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Thread: Project ECHELON: European and American Intell Filters Cellphone and Internet

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    Project ECHELON: European and American Intell Filters Cellphone and Internet

    ECHELON is a "term associated with a global network of computers that automatically search through millions of intercepted messages for pre-programmed keywords or fax, telex and e-mail addresses. Every word of every message in the frequencies and channels selected at a station is automatically searched. The processors in the network are known as the ECHELON Dictionaries. ECHELON connects all these computers and allows the individual stations to function as distributed elements an integrated system. An ECHELON station's Dictionary contains not only its parent agency's chosen keywords, but also lists for each of the other four agencies in the UKUSA system [NSA, GCHQ, DSD, GCSB and CSE]." [1]
    http://www.sourcewatch.org/index.php?title=ECHELON

    Q - What is Project ECHELON?
    ECHELON is the term popularly used for an automated global interception and relay system operated by the intelligence agencies in five nations: the United States, the United Kingdom, Canada, Australia and New Zealand (it is believed that ECHELON is the code name for the portion of the system that intercepts satellite-based communications). While the United States National Security Agency (NSA) takes the lead, ECHELON works in conjunction with other intelligence agencies, including the Australian Defence Signals Directorate (DSD). It is believed that ECHELON also works with Britain's Government Communications Headquarters (GCHQ) and the agencies of other allies of the United States, pursuant to various treaties. (1)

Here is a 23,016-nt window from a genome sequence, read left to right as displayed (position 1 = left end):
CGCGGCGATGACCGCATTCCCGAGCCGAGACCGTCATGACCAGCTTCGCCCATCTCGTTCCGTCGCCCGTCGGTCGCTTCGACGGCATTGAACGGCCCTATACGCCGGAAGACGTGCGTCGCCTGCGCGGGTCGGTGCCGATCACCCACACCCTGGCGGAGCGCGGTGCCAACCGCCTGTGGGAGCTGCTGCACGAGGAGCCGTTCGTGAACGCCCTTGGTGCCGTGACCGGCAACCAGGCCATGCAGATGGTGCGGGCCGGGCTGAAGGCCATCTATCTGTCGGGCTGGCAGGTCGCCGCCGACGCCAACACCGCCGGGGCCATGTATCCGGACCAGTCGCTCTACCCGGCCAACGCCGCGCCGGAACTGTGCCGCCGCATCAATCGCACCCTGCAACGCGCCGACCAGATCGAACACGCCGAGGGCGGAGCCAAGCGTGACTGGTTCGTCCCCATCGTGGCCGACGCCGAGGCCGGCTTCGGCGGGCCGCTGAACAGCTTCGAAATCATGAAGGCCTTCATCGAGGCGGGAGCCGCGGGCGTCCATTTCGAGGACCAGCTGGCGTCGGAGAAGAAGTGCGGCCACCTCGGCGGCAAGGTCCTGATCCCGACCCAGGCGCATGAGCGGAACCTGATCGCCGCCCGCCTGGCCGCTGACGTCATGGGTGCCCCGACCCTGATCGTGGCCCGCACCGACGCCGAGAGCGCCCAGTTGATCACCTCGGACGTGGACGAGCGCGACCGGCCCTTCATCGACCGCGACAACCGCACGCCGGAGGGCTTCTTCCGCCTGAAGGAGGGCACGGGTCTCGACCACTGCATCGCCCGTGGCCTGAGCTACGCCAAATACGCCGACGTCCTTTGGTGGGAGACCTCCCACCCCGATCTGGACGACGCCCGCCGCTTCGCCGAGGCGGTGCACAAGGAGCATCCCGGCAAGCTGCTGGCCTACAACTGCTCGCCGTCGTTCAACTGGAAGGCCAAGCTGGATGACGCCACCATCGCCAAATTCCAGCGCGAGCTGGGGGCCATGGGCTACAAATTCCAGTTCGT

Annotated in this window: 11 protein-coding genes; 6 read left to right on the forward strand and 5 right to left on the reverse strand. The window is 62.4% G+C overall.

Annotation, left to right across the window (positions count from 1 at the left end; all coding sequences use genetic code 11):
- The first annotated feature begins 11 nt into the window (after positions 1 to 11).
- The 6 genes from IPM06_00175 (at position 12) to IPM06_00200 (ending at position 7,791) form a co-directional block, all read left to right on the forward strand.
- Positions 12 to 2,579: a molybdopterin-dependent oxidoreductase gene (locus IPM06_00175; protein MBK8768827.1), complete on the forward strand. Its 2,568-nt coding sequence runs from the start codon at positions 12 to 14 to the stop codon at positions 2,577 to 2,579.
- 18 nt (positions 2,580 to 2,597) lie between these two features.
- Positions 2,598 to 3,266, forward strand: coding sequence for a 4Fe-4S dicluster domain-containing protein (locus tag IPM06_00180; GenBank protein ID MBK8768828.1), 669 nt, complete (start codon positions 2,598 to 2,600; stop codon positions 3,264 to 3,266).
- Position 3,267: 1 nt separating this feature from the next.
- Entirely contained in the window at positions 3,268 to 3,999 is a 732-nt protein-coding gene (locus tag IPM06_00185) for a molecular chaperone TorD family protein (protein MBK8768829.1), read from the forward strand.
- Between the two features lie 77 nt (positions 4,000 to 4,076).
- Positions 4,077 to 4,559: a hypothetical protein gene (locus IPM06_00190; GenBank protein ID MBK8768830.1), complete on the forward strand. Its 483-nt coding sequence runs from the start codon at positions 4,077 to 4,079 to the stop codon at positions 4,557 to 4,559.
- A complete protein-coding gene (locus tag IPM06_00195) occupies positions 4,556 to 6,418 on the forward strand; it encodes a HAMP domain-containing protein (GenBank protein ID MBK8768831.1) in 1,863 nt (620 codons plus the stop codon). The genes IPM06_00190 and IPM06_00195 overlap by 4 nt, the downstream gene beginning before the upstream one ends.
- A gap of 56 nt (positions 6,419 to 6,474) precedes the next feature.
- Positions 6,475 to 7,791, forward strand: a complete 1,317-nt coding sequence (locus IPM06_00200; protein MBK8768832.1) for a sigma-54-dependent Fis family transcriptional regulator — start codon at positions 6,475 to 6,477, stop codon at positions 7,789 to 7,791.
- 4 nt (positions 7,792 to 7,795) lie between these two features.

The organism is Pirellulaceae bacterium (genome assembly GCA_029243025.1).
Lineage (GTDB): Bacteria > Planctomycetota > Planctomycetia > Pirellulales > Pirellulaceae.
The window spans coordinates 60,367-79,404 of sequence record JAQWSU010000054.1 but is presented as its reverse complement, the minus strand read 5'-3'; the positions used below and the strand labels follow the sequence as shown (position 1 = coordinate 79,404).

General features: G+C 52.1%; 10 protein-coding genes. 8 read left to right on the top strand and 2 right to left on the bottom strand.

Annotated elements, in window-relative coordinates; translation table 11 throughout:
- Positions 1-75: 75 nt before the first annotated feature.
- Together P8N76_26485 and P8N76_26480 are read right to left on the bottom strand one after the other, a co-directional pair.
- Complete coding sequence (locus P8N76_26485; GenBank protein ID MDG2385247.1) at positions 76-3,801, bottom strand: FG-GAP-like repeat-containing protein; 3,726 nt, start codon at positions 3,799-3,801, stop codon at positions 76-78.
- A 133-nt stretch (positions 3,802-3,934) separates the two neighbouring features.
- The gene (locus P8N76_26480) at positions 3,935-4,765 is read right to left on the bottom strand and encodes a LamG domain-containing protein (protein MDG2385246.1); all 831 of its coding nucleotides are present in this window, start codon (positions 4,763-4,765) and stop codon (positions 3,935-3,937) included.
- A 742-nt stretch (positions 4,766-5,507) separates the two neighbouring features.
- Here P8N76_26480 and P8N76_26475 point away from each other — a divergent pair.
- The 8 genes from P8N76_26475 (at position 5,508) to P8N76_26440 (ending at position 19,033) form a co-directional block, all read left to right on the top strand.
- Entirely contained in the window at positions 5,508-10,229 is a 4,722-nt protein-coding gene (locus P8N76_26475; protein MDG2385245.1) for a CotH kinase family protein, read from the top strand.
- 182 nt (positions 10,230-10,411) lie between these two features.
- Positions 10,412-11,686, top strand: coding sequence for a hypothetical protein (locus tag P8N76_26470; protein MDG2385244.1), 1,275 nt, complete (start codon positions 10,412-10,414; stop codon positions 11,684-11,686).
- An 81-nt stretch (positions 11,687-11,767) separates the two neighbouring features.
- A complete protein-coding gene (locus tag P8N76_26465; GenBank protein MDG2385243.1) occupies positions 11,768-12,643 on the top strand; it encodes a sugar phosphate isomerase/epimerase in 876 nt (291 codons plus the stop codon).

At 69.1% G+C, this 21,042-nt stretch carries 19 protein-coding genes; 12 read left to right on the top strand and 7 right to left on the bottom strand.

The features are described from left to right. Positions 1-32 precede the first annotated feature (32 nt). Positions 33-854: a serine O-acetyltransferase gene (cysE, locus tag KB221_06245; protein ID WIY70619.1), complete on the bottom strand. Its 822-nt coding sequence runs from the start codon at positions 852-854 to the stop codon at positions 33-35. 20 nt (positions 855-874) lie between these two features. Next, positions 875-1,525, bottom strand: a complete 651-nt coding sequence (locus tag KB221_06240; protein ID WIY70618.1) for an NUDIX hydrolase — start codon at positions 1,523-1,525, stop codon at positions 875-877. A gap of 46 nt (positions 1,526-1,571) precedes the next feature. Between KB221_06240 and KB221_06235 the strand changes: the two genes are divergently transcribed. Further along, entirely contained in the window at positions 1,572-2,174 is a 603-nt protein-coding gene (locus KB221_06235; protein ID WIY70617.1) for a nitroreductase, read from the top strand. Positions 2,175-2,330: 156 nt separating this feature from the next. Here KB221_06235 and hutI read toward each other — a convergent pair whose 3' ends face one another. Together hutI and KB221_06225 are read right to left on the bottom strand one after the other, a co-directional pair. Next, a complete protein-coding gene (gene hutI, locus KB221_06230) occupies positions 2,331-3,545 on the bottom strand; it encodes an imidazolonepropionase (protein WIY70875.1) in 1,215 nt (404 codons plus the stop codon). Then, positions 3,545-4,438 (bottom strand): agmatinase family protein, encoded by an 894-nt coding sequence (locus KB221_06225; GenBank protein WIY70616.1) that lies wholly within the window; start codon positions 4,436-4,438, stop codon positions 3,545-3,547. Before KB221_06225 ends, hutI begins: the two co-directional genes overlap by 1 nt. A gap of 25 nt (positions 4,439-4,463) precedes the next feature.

These countries coordinate their activities pursuant to the UKUSA agreement, which dates back to 1947. The original ECHELON dates back to 1971. However, its capabilities and priorities have expanded greatly since its formation. According to reports, it is capable of intercepting and processing many types of transmissions, throughout the globe. In fact, it has been suggested that ECHELON may intercept as many as 3 billion communications everyday, including phone calls, e-mail messages, Internet downloads, satellite transmissions, and so on. (2) The ECHELON system gathers all of these transmissions indiscriminately, then distills the information that is most heavily desired through artificial intelligence programs. Some sources have claimed that ECHELON sifts through an estimated 90 percent of all traffic that flows through the Internet. (3)

    However, the exact capabilities and goals of ECHELON remain unclear. For example, it is unknown whether ECHELON actually targets domestic communications. Also, it is apparently very difficult for ECHELON to intercept certain types of transmissions, particularly fiber communications.

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    Ex-Head of the CIA: Yes, my continental European friends, we have spied on you

    The Wall Street Journal, March 17, 2000

    Why We Spy on Our Allies

    By R. James Woolsey, a Washington lawyer and a former Director of Central Intelligence.

    What is the recent flap regarding Echelon and U.S. spying on European industries all about? We'll begin with some candor from the American side. Yes, my continental European friends, we have spied on you. And it's true that we use computers to sort through data by using keywords. Have you stopped to ask yourselves what we're looking for?